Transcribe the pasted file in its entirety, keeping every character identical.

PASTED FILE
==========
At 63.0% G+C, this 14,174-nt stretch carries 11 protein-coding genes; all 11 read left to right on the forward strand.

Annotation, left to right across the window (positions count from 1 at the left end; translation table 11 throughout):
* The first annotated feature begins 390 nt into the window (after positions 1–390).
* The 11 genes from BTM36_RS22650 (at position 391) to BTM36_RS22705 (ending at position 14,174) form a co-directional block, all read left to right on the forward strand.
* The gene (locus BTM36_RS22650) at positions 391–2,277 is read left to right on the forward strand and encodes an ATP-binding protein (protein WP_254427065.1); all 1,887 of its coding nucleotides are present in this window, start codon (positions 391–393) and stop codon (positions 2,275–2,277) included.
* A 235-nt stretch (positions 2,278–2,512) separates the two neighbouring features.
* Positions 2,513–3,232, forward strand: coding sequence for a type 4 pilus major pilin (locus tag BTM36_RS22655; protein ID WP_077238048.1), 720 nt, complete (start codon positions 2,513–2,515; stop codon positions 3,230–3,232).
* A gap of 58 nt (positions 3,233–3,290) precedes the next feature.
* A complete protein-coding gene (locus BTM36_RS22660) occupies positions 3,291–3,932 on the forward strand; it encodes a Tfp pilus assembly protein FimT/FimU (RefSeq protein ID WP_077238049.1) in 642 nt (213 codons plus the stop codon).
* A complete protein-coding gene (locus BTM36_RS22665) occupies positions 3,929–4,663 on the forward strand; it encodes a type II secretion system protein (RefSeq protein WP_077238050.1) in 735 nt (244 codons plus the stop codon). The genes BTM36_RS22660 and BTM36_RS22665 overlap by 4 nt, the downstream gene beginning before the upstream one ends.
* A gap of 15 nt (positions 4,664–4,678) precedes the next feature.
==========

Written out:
At 63.0% G+C, this 14,174-nt stretch carries 11 protein-coding genes; all 11 read left to right on the forward strand.

Annotation, left to right across the window (positions count from 1 at the left end; translation table 11 throughout):
* The first annotated feature begins 390 nt into the window (after positions 1–390).
* The 11 genes from BTM36_RS22650 (at position 391) to BTM36_RS22705 (ending at position 14,174) form a co-directional block, all read left to right on the forward strand.
* The gene (locus BTM36_RS22650) at positions 391–2,277 is read left to right on the forward strand and encodes an ATP-binding protein (protein WP_254427065.1); all 1,887 of its coding nucleotides are present in this window, start codon (positions 391–393) and stop codon (positions 2,275–2,277) included.
* A 235-nt stretch (positions 2,278–2,512) separates the two neighbouring features.
* Positions 2,513–3,232, forward strand: coding sequence for a type 4 pilus major pilin (locus tag BTM36_RS22655; protein ID WP_077238048.1), 720 nt, complete (start codon positions 2,513–2,515; stop codon positions 3,230–3,232).
* A gap of 58 nt (positions 3,233–3,290) precedes the next feature.
* A complete protein-coding gene (locus BTM36_RS22660) occupies positions 3,291–3,932 on the forward strand; it encodes a Tfp pilus assembly protein FimT/FimU (RefSeq protein ID WP_077238049.1) in 642 nt (213 codons plus the stop codon).
* A complete protein-coding gene (locus BTM36_RS22665) occupies positions 3,929–4,663 on the forward strand; it encodes a type II secretion system protein (RefSeq protein WP_077238050.1) in 735 nt (244 codons plus the stop codon). The genes BTM36_RS22660 and BTM36_RS22665 overlap by 4 nt, the downstream gene beginning before the upstream one ends.
* A gap of 15 nt (positions 4,664–4,678) precedes the next feature.